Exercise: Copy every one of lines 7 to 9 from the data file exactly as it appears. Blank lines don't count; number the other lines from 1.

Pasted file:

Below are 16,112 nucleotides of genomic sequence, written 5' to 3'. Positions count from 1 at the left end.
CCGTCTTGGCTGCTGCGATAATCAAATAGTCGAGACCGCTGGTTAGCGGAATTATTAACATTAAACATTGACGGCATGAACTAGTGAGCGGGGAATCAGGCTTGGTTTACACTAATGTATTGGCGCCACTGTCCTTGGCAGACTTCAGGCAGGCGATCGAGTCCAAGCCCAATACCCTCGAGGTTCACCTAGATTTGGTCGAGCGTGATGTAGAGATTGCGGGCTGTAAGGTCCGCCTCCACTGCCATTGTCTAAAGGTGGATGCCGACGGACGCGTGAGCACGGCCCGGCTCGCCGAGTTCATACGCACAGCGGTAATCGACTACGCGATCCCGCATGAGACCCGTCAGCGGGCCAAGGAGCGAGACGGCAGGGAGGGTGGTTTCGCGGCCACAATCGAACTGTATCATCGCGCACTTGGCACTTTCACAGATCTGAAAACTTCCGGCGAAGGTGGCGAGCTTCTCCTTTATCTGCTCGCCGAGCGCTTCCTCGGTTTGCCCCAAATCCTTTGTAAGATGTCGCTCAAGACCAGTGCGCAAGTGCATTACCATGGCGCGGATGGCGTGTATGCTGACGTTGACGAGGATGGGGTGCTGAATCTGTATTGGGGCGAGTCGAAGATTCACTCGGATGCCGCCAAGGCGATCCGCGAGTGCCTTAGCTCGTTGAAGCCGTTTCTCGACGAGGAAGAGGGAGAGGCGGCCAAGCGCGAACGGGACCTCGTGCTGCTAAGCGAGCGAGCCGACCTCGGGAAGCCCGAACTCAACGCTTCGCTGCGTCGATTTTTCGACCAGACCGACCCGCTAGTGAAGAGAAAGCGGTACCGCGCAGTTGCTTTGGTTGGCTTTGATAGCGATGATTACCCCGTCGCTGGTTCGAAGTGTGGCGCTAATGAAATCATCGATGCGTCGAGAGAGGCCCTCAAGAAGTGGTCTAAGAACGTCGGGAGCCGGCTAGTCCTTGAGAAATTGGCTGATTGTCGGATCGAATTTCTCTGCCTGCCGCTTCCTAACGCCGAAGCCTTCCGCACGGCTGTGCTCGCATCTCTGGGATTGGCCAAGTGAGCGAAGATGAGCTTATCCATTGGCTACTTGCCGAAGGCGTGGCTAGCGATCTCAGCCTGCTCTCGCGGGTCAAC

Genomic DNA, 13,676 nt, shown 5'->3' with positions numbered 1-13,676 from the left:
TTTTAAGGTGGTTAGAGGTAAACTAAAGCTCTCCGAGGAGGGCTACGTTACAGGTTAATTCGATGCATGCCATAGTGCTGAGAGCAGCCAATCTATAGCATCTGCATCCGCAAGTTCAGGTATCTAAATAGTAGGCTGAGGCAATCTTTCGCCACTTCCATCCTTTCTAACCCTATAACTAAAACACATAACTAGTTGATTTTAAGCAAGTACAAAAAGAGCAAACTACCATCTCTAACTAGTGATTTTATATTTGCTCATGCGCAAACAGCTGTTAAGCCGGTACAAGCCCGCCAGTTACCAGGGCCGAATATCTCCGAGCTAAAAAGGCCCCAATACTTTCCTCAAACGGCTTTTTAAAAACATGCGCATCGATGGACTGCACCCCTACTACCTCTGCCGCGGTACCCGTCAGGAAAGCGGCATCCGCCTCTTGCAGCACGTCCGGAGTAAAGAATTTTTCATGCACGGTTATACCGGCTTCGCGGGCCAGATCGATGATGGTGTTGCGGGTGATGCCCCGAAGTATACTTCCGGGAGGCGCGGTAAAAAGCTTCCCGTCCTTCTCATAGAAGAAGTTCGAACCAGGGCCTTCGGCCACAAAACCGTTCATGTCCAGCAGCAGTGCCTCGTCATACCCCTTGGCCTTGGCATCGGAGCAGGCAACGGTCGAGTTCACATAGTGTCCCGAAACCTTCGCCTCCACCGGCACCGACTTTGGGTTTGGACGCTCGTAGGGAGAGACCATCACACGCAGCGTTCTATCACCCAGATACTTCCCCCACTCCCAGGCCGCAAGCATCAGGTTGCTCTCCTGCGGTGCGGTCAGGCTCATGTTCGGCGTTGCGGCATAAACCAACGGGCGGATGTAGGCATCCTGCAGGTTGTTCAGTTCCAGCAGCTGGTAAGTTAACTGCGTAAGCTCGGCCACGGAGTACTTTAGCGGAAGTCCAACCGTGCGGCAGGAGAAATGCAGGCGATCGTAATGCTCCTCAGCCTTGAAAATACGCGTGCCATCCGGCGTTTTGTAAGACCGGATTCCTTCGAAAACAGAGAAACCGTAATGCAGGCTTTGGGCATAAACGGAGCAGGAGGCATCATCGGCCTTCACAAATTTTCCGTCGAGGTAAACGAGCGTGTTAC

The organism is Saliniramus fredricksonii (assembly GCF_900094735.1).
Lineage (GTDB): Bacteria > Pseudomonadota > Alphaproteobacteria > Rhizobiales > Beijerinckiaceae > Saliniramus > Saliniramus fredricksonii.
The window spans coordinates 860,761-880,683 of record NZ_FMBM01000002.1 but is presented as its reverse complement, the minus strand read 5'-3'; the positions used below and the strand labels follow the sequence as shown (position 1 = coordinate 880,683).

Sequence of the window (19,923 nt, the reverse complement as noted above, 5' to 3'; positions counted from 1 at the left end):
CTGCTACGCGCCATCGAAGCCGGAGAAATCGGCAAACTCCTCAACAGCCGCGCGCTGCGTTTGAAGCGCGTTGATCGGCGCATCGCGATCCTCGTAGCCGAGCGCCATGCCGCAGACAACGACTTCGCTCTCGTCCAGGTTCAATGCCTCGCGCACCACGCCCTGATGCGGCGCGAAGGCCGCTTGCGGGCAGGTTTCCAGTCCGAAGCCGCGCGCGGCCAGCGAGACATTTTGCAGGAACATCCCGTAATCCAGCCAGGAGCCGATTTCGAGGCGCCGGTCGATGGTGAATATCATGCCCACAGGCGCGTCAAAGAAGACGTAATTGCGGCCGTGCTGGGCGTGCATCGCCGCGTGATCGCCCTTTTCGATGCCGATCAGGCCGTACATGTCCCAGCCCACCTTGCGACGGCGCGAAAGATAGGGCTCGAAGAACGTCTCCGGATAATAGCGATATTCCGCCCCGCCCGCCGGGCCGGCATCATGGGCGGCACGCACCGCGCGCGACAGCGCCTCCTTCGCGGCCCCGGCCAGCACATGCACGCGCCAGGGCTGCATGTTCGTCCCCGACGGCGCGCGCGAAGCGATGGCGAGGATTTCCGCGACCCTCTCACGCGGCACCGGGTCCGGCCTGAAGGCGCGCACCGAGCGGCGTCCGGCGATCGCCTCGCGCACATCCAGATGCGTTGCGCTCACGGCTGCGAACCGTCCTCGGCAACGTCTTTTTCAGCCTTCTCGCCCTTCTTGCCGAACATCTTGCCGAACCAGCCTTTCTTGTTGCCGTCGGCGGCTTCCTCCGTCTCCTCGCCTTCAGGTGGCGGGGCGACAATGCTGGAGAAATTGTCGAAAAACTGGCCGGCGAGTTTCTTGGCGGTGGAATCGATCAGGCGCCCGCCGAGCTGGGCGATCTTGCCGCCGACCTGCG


The window spans coordinates 860,761-880,683 of record NZ_FMBM01000002.1 but is presented as its reverse complement, the minus strand read 5'-3'; the positions used below and the strand labels follow the sequence as shown (position 1 = coordinate 880,683).

Sequence of the window (19,923 nt, the reverse complement as noted above, 5' to 3'; positions counted from 1 at the left end):
CTGCTACGCGCCATCGAAGCCGGAGAAATCGGCAAACTCCTCAACAGCCGCGCGCTGCGTTTGAAGCGCGTTGATCGGCGCATCGCGATCCTCGTAGCCGAGCGCCATGCCGCAGACAACGACTTCGCTCTCGTCCAGGTTCAATGCCTCGCGCACCACGCCCTGATGCGGCGCGAAGGCCGCTTGCGGGCAGGTTTCCAGTCCGAAGCCGCGCGCGGCCAGCGAGACATTTTGCAGGAACATCCCGTAATCCAGCCAGGAGCCGATTTCGAGGCGCCGGTCGATGGTGAATATCATGCCCACAGGCGCGTCAAAGAAGACGTAATTGCGGCCGTGCTGGGCGTGCATCGCCGCGTGATCGCCCTTTTCGATGCCGATCAGGCCGTACATGTCCCAGCCCACCTTGCGACGGCGCGAAAGATAGGGCTCGAAGAACGTCTCCGGATAATAGCGATATTCCGCCCCGCCCGCCGGGCCGGCATCATGGGCGGCACGCACCGCGCGCGACAGCGCCTCCTTCGCGGCCCCGGCCAGCACATGCACGCGCCAGGGCTGCATGTTCGTCCCCGACGGCGCGCGCGAAGCGATGGCGAGGATTTCCGCGACCCTCTCACGCGGCACCGGGTCCGGCCTGAAGGCGCGCACCGAGCGGCGTCCGGCGATCGCCTCGCGCACATCCAGATGCGTTGCGCTCACGGCTGCGAACCGTCCTCGGCAACGTCTTTTTCAGCCTTCTCGCCCTTCTTGCCGAACATCTTGCCGAACCAGCCTTTCTTGTTGCCGTCGGCGGCTTCCTCCGTCTCCTCGCCTTCAGGTGGCGGGGCGACAATGCTGGAGAAATTGTCGAAAAACTGGCCGGCGAGTTTCTTGGCGGTGGAATCGATCAGGCGCCCGCCGAGCTGGGCGATCTTGCCGCCGACCTGCG